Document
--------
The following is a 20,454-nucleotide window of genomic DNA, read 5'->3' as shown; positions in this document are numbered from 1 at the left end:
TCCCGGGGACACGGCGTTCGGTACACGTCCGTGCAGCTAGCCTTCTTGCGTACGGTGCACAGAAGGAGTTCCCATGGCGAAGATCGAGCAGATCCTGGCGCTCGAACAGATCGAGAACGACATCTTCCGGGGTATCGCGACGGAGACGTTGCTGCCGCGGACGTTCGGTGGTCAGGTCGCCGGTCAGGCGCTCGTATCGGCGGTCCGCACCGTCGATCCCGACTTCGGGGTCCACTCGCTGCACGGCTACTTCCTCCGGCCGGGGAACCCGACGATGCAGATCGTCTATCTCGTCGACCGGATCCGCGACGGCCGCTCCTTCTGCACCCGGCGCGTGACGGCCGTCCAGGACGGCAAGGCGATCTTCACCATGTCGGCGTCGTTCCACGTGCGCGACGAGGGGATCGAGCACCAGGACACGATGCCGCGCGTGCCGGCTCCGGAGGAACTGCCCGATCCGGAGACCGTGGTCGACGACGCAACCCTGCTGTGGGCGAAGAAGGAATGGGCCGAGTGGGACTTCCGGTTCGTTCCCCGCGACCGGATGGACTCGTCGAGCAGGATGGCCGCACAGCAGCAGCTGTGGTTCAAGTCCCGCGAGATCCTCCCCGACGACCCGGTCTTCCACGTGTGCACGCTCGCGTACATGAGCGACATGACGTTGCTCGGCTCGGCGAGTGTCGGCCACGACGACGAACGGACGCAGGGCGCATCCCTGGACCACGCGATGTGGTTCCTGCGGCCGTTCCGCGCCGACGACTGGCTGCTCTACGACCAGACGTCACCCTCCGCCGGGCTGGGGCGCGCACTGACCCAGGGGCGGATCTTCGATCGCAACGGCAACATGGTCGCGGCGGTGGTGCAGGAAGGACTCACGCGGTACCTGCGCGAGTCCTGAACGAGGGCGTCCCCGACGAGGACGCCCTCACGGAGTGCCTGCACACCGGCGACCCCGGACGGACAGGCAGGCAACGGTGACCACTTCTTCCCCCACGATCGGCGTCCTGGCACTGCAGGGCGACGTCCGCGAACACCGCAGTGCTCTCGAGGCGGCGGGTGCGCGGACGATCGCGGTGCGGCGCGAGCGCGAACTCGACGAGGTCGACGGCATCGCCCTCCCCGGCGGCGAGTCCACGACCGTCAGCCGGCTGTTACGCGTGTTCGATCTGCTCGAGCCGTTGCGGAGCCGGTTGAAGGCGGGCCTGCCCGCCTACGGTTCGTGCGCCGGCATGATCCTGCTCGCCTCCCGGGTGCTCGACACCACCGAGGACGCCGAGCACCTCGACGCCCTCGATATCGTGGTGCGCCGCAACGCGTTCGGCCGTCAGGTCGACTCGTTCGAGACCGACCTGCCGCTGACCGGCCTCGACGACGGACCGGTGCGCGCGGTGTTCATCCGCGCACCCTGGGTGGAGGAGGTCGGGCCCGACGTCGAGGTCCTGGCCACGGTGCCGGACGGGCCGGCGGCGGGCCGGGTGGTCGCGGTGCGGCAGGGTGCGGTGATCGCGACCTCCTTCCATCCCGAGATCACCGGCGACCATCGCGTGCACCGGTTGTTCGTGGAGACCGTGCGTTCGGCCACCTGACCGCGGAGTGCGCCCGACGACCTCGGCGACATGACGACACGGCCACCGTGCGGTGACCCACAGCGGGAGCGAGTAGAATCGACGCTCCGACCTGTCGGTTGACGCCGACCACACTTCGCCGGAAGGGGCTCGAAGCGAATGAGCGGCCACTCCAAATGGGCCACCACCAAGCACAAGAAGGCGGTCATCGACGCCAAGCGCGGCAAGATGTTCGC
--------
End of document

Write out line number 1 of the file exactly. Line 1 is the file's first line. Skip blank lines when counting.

The following is a 20,454-nucleotide window of genomic DNA, read 5'->3' as shown; positions in this document are numbered from 1 at the left end: